I want a nice brass tip for the bottom of the staff. The only place I found one large enough was Lee Valley out of Canada. I ordered it but it will take a few days. I need to get the finished size of the tip down to a 1″ diameter so I broke out the spoke-shave and started finessing the elliptical end down to a circle.
Looks pretty good for now but I will have to wait till the tip arrives before I can finalize the end.
Since I have a few days to wait, I decided on a low-gloss Tung oil finish. The oils will really bring out the colors and give the wood a warmer tone. There is also a protective polymer in this oil finish that will soak into the surface and build up with successive coats.
Since the crosier is such an odd shape, this finish will be easier to control and I can wipe away any excess so I don’t get drips and runs.
I think it really looks good after the first coat.
Between each coat, I sand the surface down with 400 grit paper to keep it nice and smooth.
After three coats, the finish is starting to build just above the surface of the wood. Just enough to give it protection and make it easy to clean, but not so thick a coating that it looks plastic.
When it is dry, I buff it up with some crumpled brown paper to give it a smooth, soft feel.
Finish took a couple days because I had to let each coat dry before the next. The tip finally arrived around the time the last coat was dry.
I need to taper the end a bit and step the radius down to fit inside the metal tip. I use a chisel to cut the shoulder in, all the way around, then pare back the wood to the shoulder with the same chisel.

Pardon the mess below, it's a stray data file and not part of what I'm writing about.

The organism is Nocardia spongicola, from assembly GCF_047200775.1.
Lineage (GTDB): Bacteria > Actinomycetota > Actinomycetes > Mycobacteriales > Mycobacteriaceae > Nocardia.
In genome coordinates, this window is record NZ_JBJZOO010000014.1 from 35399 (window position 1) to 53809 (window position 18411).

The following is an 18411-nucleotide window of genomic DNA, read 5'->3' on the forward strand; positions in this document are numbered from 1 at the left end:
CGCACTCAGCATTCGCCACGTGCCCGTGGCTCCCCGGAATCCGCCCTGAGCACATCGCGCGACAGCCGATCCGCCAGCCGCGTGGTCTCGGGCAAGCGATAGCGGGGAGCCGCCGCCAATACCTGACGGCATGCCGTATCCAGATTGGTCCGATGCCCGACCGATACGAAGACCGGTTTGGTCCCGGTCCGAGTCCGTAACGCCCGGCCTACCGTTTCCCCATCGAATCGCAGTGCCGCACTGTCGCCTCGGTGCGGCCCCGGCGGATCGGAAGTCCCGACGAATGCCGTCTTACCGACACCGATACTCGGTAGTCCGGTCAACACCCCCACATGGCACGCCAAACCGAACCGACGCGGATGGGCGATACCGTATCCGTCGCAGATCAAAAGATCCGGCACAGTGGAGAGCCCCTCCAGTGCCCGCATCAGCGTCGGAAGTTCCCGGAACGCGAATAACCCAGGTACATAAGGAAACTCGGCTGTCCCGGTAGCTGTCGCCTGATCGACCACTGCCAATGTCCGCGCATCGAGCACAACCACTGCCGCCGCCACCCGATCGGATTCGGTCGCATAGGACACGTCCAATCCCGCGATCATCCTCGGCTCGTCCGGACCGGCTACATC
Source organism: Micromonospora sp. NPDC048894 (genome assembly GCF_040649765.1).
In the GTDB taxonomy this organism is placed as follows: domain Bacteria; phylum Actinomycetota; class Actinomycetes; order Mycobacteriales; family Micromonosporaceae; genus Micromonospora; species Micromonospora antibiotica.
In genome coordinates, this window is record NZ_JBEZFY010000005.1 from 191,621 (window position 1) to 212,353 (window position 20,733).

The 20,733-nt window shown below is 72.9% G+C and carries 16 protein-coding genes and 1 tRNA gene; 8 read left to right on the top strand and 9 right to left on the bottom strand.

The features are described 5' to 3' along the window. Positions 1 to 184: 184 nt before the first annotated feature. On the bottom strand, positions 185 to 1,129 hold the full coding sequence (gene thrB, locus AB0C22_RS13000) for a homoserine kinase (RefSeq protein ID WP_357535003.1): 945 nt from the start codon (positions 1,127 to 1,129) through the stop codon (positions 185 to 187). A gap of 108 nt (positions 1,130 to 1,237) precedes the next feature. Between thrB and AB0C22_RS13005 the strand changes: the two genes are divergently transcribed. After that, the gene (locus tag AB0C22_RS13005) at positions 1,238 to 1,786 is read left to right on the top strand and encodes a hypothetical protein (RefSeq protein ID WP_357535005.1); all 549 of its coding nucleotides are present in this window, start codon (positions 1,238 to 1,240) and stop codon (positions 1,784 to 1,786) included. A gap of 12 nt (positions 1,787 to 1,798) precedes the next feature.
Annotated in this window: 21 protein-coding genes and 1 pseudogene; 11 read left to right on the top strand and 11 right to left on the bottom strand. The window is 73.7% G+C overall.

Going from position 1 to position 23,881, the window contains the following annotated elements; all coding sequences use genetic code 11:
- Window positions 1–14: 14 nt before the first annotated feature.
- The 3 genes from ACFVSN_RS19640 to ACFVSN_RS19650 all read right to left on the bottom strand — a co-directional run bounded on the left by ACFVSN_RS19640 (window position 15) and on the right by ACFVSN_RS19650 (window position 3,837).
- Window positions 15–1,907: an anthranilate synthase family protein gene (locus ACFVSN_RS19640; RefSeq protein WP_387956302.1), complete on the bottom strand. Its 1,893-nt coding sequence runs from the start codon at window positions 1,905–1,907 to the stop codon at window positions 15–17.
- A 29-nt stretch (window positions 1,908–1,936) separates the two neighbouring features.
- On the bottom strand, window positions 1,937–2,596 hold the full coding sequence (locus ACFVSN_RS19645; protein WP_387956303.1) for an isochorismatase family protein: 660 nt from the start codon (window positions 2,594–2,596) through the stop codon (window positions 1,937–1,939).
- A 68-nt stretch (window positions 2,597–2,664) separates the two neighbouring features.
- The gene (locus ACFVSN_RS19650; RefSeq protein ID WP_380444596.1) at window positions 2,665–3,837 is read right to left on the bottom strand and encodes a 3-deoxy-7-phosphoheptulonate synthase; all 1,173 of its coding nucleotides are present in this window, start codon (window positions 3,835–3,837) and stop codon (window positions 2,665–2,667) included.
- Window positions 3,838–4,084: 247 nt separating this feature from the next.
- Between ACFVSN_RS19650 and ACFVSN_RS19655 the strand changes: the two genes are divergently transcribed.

This gives me a nice seat for the tip to rest on.
After locating the tip and marking the center of the mounting hole, I drilled a pilot hole for the screw.
After attaching the mounting screw, I screwed in the threaded insert that will hold the rubber tip.
Then I screwed on the rubber tip.
I think it looks pretty good and it is solidly attached.
the crosier is done and I am really happy with the way the grain looks all finished.
Time to get it ready to ship across the country.
I have never shipped anything this long before so I figured I would make a nice crate out of wood to keep it safe on it’s journey.
I placed a few off-cuts of the wormy maple in the center to prevent the top from being pressed down in the middle. Might be a nice souvenir for someone.
The sides and bottom are glued and nailed, but the top is held on with screws.
This was a challenging but fun project. I was really happy with how it turned out. The cross-lamination of wood has really strengthened the curve at the top. This is the first time I have worked with olivewood and the first single piece crosier that I have made so this one is truly one of a kind.
Just a quick addition, I was sent a few photos of the gentleman who received the crosier.